Adalimumab Gets a Thumbs Up in Juvenile Idiopathic Arthritis

Alice Goodman

June 16, 2014

PARIS — Adalimumab is safe and well tolerated in children with polyarticular juvenile idiopathic arthritis that is moderately to severely active, according to an interim analysis of 4-year safety data from a multicenter observational registry.

"Based on this interim analysis, the known safety profile of adalimumab remains unchanged," said investigator Gerd Horneff, MD, a pediatric rheumatologist at Asklepios Children's Hospital in Sankt Augustin, Germany.

The results of the analysis were presented here at the European League Against Rheumatism Congress 2014.

Four-year follow-up data were evaluated for patients with polyarticular juvenile idiopathic arthritis. Planned follow-up is 10 years.

At study enrollment, the children ranged in age from 2 to 17 years. For this interim analysis, 765 patients were evaluated — 459 were treated with adalimumab with or without methotrexate and 305 were treated with methotrexate alone.

The enrollment target of 800 patients has just been reached, Dr. Horneff reported.

The 131 patients who did not respond to methotrexate alone were switched to adalimumab with or without methotrexate. Follow-up started from the time they initiated treatment with adalimumab.

At baseline, patients treated with adalimumab were older (12.2 vs 9.6 years), heavier (47.8 vs 37.9 kg), and taller (150.3 vs 137.2 cm) than those treated with methotrexate monotherapy. In addition, mean disease duration was longer in those treated with adalimumab (3.8 vs 1.3 years). All other demographic and disease characteristics were similar in the 2 groups.

Adverse events were reported in 30.9% of the adalimumab group and 40.0% of the methotrexate monotherapy group. Severe adverse events were reported in 4.8% of the adalimumab group and 3.9% of the methotrexate monotherapy group. There were no reports of death or malignancies.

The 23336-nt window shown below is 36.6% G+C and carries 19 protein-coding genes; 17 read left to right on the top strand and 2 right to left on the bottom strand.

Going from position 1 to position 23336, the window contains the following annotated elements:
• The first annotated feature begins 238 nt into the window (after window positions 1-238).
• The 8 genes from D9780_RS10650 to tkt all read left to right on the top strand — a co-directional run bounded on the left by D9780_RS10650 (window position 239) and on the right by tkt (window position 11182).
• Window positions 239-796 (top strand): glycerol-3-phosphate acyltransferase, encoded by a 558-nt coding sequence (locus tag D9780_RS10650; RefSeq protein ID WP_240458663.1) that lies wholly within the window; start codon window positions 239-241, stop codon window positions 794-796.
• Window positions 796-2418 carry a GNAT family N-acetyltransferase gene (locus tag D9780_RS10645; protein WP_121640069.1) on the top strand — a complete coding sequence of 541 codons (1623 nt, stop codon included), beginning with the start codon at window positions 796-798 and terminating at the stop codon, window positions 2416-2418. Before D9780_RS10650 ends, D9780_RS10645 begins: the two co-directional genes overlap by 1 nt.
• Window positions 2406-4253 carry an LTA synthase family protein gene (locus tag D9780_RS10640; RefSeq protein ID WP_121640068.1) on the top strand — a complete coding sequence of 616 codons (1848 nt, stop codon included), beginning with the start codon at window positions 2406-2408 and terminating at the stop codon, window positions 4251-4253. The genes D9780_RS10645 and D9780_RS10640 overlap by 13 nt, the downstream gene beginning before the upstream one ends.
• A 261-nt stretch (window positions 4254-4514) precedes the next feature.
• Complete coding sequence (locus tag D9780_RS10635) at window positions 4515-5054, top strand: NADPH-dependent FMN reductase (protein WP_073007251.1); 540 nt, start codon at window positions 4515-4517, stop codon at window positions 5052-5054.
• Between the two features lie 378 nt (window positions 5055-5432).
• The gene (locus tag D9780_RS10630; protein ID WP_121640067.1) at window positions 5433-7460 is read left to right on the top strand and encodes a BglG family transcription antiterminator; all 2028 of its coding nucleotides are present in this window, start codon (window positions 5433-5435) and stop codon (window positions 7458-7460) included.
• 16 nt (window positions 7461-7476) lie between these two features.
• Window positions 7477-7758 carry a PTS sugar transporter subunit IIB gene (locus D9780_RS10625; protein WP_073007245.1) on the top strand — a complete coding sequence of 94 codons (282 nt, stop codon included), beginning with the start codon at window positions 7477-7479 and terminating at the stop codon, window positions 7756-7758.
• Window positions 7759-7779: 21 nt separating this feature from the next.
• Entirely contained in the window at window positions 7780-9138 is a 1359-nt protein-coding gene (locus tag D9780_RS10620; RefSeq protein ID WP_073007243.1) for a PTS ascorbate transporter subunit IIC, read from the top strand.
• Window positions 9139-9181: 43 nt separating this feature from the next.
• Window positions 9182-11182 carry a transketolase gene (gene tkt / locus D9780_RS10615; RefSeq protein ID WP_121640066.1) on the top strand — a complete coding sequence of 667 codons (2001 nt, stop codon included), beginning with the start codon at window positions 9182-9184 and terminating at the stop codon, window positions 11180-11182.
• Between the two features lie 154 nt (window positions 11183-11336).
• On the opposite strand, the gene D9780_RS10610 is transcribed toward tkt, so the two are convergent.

"No safety concerns were raised regarding the total number of serious adverse events, as graded by the local physician, or predefined serious adverse events, including the number and rate of infectious events," Dr. Horneff reported.

"Most serious infections occurred only once, and there have been no reports of opportunistic infections and no tuberculosis so far," he added.

Complete results will be presented later, but Dr. Horneff gave audience members a glimpse at the efficacy data. The mean Juvenile Arthritis Disease Activity Score in 71 joints (JADAS71) decreased from baseline to month 6 in both treatment groups.

Table. Change in JADAS71 Over 6 Months

Time Adalimumab Group Methotrexate Monotherapy Group
Baseline 12.1 13.1
Month 1 8.5 11.2
Month 3 5.7 6.4
Month 6 5.4 5.1

 

"The importance of these data are their demonstration that, as used in real patients, these drugs are safe," said James Jarvis, MD, a pediatric rheumatologist at the University at Buffalo, State University of New York.

"While we are still doing even longer-term follow-up to be sure of this, I think parents and patients can be assured that, after 10 years of widespread use of anti-TNF drugs, we are still not seeing serious safety issues."

Dr. Horneff reports financial relationships with AbbVie, Novartis, Pfizer, and Roche. Dr. Jarvis has disclosed no relevant financial relationships.

European League Against Rheumatism (EULAR) Congress 2014: Abstract OP0006. Presented June 11, 2014.

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